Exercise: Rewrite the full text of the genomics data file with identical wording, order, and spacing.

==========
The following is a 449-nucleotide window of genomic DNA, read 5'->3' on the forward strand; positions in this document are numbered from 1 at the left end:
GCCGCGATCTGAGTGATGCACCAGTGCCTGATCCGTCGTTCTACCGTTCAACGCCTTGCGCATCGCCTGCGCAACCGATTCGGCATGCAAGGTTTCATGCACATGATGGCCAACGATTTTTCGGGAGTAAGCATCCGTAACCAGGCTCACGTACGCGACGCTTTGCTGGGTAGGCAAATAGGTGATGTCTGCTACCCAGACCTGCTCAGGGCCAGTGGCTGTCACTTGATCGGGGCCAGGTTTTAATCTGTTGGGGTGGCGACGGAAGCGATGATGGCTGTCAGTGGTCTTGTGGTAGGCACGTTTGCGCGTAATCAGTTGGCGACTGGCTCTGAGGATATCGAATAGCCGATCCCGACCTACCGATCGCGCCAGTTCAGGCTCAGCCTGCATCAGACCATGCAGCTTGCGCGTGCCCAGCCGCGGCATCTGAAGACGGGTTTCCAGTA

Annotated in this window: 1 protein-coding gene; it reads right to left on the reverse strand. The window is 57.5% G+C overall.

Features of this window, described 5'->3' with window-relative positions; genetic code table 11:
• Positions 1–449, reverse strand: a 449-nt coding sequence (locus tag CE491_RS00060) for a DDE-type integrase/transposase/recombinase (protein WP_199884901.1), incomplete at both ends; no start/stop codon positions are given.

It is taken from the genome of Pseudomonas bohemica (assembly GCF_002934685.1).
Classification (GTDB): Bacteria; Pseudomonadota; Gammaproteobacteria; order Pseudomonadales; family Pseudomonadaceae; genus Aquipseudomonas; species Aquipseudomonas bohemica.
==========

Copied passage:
The following is a 449-nucleotide window of genomic DNA, read 5'->3' on the forward strand; positions in this document are numbered from 1 at the left end:
GCCGCGATCTGAGTGATGCACCAGTGCCTGATCCGTCGTTCTACCGTTCAACGCCTTGCGCATCGCCTGCGCAACCGATTCGGCATGCAAGGTTTCATGCACATGATGGCCAACGATTTTTCGGGAGTAAGCATCCGTAACCAGGCTCACGTACGCGACGCTTTGCTGGGTAGGCAAATAGGTGATGTCTGCTACCCAGACCTGCTCAGGGCCAGTGGCTGTCACTTGATCGGGGCCAGGTTTTAATCTGTTGGGGTGGCGACGGAAGCGATGATGGCTGTCAGTGGTCTTGTGGTAGGCACGTTTGCGCGTAATCAGTTGGCGACTGGCTCTGAGGATATCGAATAGCCGATCCCGACCTACCGATCGCGCCAGTTCAGGCTCAGCCTGCATCAGACCATGCAGCTTGCGCGTGCCCAGCCGCGGCATCTGAAGACGGGTTTCCAGTA

Annotated in this window: 1 protein-coding gene; it reads right to left on the reverse strand. The window is 57.5% G+C overall.

Features of this window, described 5'->3' with window-relative positions; genetic code table 11:
• Positions 1–449, reverse strand: a 449-nt coding sequence (locus tag CE491_RS00060) for a DDE-type integrase/transposase/recombinase (protein WP_199884901.1), incomplete at both ends; no start/stop codon positions are given.

It is taken from the genome of Pseudomonas bohemica (assembly GCF_002934685.1).
Classification (GTDB): Bacteria; Pseudomonadota; Gammaproteobacteria; order Pseudomonadales; family Pseudomonadaceae; genus Aquipseudomonas; species Aquipseudomonas bohemica.